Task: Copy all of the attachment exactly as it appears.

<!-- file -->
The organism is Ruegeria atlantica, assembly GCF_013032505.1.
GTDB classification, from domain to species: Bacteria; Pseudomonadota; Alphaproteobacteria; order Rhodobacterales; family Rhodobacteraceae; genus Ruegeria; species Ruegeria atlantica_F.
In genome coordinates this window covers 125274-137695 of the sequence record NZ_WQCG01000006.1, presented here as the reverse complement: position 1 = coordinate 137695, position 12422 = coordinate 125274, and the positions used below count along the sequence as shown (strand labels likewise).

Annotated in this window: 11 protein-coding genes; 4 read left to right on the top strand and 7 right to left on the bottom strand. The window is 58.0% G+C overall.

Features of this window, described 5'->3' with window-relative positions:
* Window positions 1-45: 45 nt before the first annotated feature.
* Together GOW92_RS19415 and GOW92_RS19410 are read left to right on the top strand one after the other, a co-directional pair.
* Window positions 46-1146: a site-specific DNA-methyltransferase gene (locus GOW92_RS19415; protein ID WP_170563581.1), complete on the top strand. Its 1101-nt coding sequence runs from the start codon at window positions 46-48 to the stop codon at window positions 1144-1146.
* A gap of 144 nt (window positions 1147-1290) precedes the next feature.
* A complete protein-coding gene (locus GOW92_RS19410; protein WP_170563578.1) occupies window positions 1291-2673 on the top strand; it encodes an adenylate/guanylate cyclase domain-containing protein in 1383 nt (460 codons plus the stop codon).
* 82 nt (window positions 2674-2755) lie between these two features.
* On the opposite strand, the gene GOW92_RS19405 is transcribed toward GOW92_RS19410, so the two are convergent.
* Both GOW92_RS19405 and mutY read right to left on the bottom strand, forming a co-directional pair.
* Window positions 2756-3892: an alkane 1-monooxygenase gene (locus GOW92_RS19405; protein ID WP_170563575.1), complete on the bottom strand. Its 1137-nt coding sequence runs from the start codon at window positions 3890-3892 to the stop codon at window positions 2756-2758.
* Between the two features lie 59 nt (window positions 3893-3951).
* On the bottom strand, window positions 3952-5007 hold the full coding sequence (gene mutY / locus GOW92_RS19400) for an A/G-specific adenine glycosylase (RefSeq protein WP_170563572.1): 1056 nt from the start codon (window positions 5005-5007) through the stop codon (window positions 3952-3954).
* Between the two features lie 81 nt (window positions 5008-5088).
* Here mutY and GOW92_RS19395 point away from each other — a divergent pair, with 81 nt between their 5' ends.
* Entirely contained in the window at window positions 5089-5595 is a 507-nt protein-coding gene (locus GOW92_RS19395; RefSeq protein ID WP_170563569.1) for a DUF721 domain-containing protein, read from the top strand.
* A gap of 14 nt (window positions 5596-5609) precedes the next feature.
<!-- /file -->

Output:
The organism is Ruegeria atlantica, assembly GCF_013032505.1.
GTDB classification, from domain to species: Bacteria; Pseudomonadota; Alphaproteobacteria; order Rhodobacterales; family Rhodobacteraceae; genus Ruegeria; species Ruegeria atlantica_F.
In genome coordinates this window covers 125274-137695 of the sequence record NZ_WQCG01000006.1, presented here as the reverse complement: position 1 = coordinate 137695, position 12422 = coordinate 125274, and the positions used below count along the sequence as shown (strand labels likewise).

Annotated in this window: 11 protein-coding genes; 4 read left to right on the top strand and 7 right to left on the bottom strand. The window is 58.0% G+C overall.

Features of this window, described 5'->3' with window-relative positions:
* Window positions 1-45: 45 nt before the first annotated feature.
* Together GOW92_RS19415 and GOW92_RS19410 are read left to right on the top strand one after the other, a co-directional pair.
* Window positions 46-1146: a site-specific DNA-methyltransferase gene (locus GOW92_RS19415; protein ID WP_170563581.1), complete on the top strand. Its 1101-nt coding sequence runs from the start codon at window positions 46-48 to the stop codon at window positions 1144-1146.
* A gap of 144 nt (window positions 1147-1290) precedes the next feature.
* A complete protein-coding gene (locus GOW92_RS19410; protein WP_170563578.1) occupies window positions 1291-2673 on the top strand; it encodes an adenylate/guanylate cyclase domain-containing protein in 1383 nt (460 codons plus the stop codon).
* 82 nt (window positions 2674-2755) lie between these two features.
* On the opposite strand, the gene GOW92_RS19405 is transcribed toward GOW92_RS19410, so the two are convergent.
* Both GOW92_RS19405 and mutY read right to left on the bottom strand, forming a co-directional pair.
* Window positions 2756-3892: an alkane 1-monooxygenase gene (locus GOW92_RS19405; protein ID WP_170563575.1), complete on the bottom strand. Its 1137-nt coding sequence runs from the start codon at window positions 3890-3892 to the stop codon at window positions 2756-2758.
* Between the two features lie 59 nt (window positions 3893-3951).
* On the bottom strand, window positions 3952-5007 hold the full coding sequence (gene mutY / locus GOW92_RS19400) for an A/G-specific adenine glycosylase (RefSeq protein WP_170563572.1): 1056 nt from the start codon (window positions 5005-5007) through the stop codon (window positions 3952-3954).
* Between the two features lie 81 nt (window positions 5008-5088).
* Here mutY and GOW92_RS19395 point away from each other — a divergent pair, with 81 nt between their 5' ends.
* Entirely contained in the window at window positions 5089-5595 is a 507-nt protein-coding gene (locus GOW92_RS19395; RefSeq protein ID WP_170563569.1) for a DUF721 domain-containing protein, read from the top strand.
* A gap of 14 nt (window positions 5596-5609) precedes the next feature.